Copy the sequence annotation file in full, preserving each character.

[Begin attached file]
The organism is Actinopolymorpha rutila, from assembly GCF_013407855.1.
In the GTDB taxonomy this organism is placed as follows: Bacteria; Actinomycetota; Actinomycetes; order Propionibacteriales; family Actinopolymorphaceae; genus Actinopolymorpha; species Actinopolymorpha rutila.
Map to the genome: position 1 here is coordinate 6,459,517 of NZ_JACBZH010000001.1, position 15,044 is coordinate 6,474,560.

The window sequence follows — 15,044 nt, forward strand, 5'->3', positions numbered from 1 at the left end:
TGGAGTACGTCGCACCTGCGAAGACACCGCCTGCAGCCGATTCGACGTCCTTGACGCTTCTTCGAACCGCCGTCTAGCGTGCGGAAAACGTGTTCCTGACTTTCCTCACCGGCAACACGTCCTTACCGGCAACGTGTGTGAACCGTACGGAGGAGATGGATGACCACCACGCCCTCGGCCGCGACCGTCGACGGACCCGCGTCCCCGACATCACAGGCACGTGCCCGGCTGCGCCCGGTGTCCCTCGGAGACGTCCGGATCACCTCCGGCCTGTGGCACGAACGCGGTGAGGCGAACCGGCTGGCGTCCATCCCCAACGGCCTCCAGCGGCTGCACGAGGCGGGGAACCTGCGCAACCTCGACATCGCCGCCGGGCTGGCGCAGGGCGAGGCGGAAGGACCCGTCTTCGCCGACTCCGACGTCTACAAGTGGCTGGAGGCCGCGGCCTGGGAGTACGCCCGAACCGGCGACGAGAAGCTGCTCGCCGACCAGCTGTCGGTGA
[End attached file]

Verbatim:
The organism is Actinopolymorpha rutila, from assembly GCF_013407855.1.
In the GTDB taxonomy this organism is placed as follows: Bacteria; Actinomycetota; Actinomycetes; order Propionibacteriales; family Actinopolymorphaceae; genus Actinopolymorpha; species Actinopolymorpha rutila.
Map to the genome: position 1 here is coordinate 6,459,517 of NZ_JACBZH010000001.1, position 15,044 is coordinate 6,474,560.

The window sequence follows — 15,044 nt, forward strand, 5'->3', positions numbered from 1 at the left end:
TGGAGTACGTCGCACCTGCGAAGACACCGCCTGCAGCCGATTCGACGTCCTTGACGCTTCTTCGAACCGCCGTCTAGCGTGCGGAAAACGTGTTCCTGACTTTCCTCACCGGCAACACGTCCTTACCGGCAACGTGTGTGAACCGTACGGAGGAGATGGATGACCACCACGCCCTCGGCCGCGACCGTCGACGGACCCGCGTCCCCGACATCACAGGCACGTGCCCGGCTGCGCCCGGTGTCCCTCGGAGACGTCCGGATCACCTCCGGCCTGTGGCACGAACGCGGTGAGGCGAACCGGCTGGCGTCCATCCCCAACGGCCTCCAGCGGCTGCACGAGGCGGGGAACCTGCGCAACCTCGACATCGCCGCCGGGCTGGCGCAGGGCGAGGCGGAAGGACCCGTCTTCGCCGACTCCGACGTCTACAAGTGGCTGGAGGCCGCGGCCTGGGAGTACGCCCGAACCGGCGACGAGAAGCTGCTCGCCGACCAGCTGTCGGTGA